ST. PETERSBURG — It's still bright outside when the hungry start to line up along Mirror Lake to wait for the Chicken Man to bring them their dinner.
Don McClendon and his wife, Barbara, have delivered free meals to the homeless here four nights a week for nearly nine years. The heavy plates come stocked with vegetables, bread and McClendon's namesake entree: chicken. Always chicken.
"If they are hungry, we have an obligation to feed them," McClendon said.
But McClendon's days as the Chicken Man could be numbered.
City officials say the public feeding of homeless and other low-income people has gotten out of hand, and they are looking to limit the practice, especially in downtown St. Petersburg, where business owners, residents and tourists complain that do-gooders are only attracting more homeless people to the area by feeding them.
"We have ongoing calls from people downtown who say this is interfering with their businesses and their lives," said Rhonda Abbott, the city's social services manager.
During an August meeting, the City Council directed the city's legal department to look into banning public feeding.
City Attorney Mark Winn warned that it would be difficult for the city to take any action that would not affect other residents who choose to eat outside.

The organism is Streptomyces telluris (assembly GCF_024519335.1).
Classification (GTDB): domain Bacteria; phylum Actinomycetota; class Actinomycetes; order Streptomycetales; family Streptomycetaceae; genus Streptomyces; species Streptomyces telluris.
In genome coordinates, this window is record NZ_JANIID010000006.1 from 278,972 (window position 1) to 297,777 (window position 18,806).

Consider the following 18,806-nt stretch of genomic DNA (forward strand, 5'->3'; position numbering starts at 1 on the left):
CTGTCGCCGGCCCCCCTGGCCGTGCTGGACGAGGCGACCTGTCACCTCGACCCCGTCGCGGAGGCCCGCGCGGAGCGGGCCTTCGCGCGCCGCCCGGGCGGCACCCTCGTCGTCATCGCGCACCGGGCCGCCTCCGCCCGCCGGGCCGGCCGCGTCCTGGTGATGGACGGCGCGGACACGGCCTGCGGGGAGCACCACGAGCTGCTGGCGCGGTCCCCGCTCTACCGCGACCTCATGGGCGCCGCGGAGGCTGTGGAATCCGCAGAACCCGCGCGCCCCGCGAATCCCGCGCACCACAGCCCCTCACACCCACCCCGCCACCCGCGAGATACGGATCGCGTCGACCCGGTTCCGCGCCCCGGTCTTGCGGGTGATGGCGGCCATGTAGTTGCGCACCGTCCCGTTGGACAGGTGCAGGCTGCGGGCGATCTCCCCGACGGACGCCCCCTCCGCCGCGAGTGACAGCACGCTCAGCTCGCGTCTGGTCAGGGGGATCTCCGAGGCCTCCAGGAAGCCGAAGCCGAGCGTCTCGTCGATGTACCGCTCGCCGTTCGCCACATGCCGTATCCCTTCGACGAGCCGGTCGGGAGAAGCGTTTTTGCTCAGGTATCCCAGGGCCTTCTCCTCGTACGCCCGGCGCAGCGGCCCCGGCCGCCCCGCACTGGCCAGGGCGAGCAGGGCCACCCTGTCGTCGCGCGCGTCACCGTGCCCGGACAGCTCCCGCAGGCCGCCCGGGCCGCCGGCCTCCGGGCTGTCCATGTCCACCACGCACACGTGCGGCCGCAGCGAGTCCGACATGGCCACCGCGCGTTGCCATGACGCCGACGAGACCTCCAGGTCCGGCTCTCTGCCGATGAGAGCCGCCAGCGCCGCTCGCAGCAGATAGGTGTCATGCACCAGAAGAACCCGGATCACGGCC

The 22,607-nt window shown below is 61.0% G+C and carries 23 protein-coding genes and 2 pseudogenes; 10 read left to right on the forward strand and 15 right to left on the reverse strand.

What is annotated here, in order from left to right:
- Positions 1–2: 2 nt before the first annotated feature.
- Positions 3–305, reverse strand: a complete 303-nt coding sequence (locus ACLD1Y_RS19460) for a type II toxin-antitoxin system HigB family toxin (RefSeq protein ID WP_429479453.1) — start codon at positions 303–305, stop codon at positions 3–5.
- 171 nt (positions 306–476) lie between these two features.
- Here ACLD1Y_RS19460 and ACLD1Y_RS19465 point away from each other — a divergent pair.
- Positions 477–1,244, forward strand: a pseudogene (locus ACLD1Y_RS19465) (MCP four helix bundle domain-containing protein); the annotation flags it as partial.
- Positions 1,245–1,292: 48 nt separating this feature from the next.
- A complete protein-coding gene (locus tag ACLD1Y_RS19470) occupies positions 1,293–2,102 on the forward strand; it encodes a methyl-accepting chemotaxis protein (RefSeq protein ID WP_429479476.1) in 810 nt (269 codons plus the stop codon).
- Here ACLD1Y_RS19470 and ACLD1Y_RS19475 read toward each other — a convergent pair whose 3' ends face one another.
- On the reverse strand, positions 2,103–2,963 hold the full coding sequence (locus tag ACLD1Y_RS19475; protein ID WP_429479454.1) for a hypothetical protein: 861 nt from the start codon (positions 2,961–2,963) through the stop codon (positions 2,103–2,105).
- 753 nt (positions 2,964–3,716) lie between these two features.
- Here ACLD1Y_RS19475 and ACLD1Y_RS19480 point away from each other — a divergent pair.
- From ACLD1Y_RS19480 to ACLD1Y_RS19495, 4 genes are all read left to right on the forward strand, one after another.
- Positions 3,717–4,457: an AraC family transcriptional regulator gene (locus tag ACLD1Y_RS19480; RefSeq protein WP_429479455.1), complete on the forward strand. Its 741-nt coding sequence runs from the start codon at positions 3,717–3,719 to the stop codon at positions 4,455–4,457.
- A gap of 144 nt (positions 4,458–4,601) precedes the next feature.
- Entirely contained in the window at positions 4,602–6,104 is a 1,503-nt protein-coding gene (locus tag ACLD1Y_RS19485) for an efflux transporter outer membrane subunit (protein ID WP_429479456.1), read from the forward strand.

"If you write an ordinance that says no feeding in the park, you can't take your family on a picnic because that is feeding. You can't feed your boyfriend grapes in the park," he said. "These people are basically doing conduct that everyone does. It just happens to be that some people find these folks offensive."
Public feeding is not by any means a new issue.
City Council members have attempted to limit the practice for years, with little success.
Most recently, City Hall kicked off the "Give a Hand Up, Not a Hand Out" education campaign in January, which consisted of fliers advising residents to redirect panhandlers to local shelters.
There are at least four soup kitchens within walking distance of downtown St. Petersburg, where many of the city's homeless tend to congregate, said Abbott.
The needy can get safe meals in a clean environment at those locations, she said. It is difficult to gauge whether food given out in public meets state health regulations.
"It could be unsafe for them," she said.
Some homeless advocates fear that this is City Hall's latest effort to criminalize the destitute. In recent months, the city has passed several ordinances that limit sleeping and storing personal items in public places.
"It's very difficult for some people to get down to St. Vincent de Paul's or the Salvation Army. If you are not physically in shape, it's hard to get down there," said Sarah Snyder, executive director of the Pinellas County Coalition for the Homeless.
Even if the city bans public feeding, "there are still going to be a lot of people who don't go to shelters and don't go to soup kitchens," she said.
Cristina Silva can be reached at (727) 893-8846 or email@example.com.